Elvis Presleys whole life was changed by one inspired teenage moment

Fans worldwide are preparing to celebrate the 88th birthday of Elvis Presley on January 8. But this week also marks the anniversary of the icon’s first ever demo for Sun Records in Memphis. He recorded It Wouldn’t Be The Same Without You and I’ll Never Stand In Your Way while he still only 18 years old on January 4, 1954. He had graduated school the previous July and taken a series of jobs including cinema usher and drill press operator. His first tax return in 1954 recorded annual earnings of $916.33. The following year it was already $25,240.15 as his recording and concert career began to take off and $282,349.66 by 1956. Eerything had changed after one fateful recording session at Sun Records.

The Memphis label run by Sam Phillips remains legendary for helping start the careers of not just The King but also Johnny Cash, Roy Orbison, Charlie Rich and Jerry Lee Lewis.

Anybody could come in a record and press a record for a small fee. On July 18, 1953, Elvis had handed over $3.98 to record the first of two double-sided demo acetates, My Happiness and That’s When Your Heartaches Begin.

By early 1954, Phillips and producer Marion Keisker started to pay attention and thought he had potential. On June 26, 1954, they called Elvis at home at his parents’ rented apartment at 462 Alabama Avenue, and told the excited teenager they had found a song for him they potentially wanted to release as a single called Without You.

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Keisker had kept Elvis’ details on file, along with the note “Good ballad singer.” Although Sun Records founder Sam Phillips hadn’t been so sure, he had returned from a trip to Nashville with the demo for Without You. Nobody knew who the singer was and it would be 65 years before music producer Chris Kennedy finally made the stunning discovery it was Nashville singer Jimmy Sweeney, who died in 1992.

Back in the studio, Phillips wanted to see if Elvis could do it justice. This was the teen’s big chance but it seemed like he had blown it, unable to match the mystery artist’s sweetly emotional vocal. Keisker later reported Elvis slammed the table and shouted: “I hate him! I hate him! Why can’t I sing like that?”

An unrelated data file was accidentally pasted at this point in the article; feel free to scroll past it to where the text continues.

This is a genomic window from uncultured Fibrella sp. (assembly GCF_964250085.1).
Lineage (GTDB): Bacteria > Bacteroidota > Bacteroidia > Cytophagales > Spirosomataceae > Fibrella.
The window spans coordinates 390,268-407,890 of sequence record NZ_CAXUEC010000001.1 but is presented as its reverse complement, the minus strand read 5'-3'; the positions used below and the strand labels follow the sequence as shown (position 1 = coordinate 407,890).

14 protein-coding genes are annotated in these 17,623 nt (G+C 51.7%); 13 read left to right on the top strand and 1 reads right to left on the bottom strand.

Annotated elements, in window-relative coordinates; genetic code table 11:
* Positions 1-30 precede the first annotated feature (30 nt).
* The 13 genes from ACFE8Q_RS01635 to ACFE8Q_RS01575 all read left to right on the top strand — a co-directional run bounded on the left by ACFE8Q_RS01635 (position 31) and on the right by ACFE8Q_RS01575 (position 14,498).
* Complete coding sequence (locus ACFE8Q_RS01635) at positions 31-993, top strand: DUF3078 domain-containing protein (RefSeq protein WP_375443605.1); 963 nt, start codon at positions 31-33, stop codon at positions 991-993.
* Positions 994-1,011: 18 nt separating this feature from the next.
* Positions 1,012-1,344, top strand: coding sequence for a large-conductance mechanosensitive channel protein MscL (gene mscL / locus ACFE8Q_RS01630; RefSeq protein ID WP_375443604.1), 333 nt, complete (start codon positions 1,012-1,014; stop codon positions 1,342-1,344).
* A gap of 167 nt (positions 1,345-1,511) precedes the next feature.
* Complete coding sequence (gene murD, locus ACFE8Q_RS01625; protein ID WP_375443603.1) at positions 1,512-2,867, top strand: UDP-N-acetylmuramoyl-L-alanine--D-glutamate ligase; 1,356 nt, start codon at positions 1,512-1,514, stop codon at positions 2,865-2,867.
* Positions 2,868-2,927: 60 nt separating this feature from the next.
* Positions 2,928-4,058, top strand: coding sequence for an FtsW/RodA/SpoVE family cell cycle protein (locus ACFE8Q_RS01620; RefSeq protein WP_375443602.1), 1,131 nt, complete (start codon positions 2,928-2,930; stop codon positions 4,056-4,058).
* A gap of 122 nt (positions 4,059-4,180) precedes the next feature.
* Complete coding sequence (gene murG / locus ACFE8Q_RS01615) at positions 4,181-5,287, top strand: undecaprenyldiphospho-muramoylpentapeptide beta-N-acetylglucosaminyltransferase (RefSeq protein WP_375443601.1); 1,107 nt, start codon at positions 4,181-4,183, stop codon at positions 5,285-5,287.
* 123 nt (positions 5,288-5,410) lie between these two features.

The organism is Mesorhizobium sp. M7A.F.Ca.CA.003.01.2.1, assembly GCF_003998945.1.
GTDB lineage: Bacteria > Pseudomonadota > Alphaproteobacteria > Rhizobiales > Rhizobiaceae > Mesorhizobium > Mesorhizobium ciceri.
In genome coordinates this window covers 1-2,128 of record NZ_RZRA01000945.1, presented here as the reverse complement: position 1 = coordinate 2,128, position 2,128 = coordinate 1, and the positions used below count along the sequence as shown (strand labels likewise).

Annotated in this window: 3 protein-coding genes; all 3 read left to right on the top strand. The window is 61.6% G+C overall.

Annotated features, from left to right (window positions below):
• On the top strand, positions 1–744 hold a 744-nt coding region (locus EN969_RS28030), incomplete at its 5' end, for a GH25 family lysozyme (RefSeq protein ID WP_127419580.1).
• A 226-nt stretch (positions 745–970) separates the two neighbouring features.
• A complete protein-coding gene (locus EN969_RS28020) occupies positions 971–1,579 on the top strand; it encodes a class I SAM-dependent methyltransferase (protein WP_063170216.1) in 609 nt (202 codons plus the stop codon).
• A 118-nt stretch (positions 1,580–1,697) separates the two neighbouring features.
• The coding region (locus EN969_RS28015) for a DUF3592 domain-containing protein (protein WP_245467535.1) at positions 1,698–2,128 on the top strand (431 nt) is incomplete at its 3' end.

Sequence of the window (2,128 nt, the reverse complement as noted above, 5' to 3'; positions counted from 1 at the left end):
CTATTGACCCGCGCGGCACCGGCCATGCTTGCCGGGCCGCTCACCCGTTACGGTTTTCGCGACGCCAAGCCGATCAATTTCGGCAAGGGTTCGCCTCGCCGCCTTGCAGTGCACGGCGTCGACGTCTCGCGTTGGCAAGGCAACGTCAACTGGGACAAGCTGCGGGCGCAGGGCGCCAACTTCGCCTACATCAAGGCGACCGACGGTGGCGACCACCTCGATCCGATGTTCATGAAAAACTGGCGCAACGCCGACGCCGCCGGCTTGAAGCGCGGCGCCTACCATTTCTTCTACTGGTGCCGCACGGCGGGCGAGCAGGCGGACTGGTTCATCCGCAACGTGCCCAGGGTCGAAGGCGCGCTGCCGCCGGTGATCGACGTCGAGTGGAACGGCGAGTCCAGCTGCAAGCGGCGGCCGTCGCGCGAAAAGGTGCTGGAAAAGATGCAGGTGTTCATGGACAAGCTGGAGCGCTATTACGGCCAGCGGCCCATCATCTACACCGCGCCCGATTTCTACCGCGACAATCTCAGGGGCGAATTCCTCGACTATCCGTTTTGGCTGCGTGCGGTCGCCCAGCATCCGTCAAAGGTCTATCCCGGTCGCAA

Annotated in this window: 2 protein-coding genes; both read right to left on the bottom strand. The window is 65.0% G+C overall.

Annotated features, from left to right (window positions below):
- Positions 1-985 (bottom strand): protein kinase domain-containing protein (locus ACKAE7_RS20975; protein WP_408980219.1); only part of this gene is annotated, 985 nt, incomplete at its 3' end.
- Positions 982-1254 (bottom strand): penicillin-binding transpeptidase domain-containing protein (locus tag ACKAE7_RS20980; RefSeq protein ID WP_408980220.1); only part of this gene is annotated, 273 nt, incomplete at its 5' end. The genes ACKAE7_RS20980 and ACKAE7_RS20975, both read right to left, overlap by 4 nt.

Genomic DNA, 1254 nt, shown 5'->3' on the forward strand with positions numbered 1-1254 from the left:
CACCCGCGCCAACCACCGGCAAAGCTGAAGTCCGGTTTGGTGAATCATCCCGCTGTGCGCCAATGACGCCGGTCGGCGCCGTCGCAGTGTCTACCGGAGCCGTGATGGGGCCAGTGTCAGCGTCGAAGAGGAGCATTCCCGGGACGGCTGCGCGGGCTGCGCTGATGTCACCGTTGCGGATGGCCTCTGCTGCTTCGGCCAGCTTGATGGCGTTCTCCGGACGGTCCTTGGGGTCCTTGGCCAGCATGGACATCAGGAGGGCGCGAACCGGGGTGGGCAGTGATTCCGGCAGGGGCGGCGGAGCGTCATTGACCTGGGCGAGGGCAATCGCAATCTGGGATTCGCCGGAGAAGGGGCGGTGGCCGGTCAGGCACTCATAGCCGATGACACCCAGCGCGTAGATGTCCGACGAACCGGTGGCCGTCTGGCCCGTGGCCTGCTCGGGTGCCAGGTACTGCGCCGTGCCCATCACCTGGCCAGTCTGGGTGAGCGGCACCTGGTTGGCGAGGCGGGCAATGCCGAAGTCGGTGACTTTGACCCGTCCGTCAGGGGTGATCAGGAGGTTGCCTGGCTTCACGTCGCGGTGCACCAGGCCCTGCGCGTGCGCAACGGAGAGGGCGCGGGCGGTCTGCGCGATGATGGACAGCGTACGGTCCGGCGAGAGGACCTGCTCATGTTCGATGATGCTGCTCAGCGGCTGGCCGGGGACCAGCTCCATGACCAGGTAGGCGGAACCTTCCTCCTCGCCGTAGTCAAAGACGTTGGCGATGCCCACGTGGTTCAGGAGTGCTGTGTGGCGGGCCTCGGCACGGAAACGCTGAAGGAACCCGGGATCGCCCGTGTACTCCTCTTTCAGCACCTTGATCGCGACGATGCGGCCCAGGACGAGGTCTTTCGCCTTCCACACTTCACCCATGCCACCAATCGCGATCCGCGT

However, on July 5, they gave him another chance but there was still no magic, until an extraordinary moment of inspiration struck.

Scotty said: “All of a sudden, Elvis just started singing this song, jumping around and acting the fool, and then Bill picked up his bass, and he started acting the fool, too, and I started playing with them.

“Sam (Phillips), I think, had the door to the control booth open … he stuck his head out and said, ‘What are you doing?’ And we said, ‘We don’t know.’ ‘Well, back up,’ he said, ‘try to find a place to start, and do it again.'”

The track was recorded in one take and pressed as a single with Blue Moon of Kentucky on the B-side. Philips promoted the single to local radio stations and it became a sensation in the Tennessee area, selling 20,000 copies.

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Elvis was signed to Sun Records and Phillips started trying to attract attention at a national level for almost a year, with little success.

However, Memphis fame lead to highly lucrative demand on the local touring show circuit, alongside the likes of June Carter Cash. Eventually, Elvis would attract the notice of Colonel Parker, who spotted his national potential and had the contacts (and hussle) to broker a new deal with RCA Records on November 21, 1955, buying out teh Sun Records contract for $35,000.

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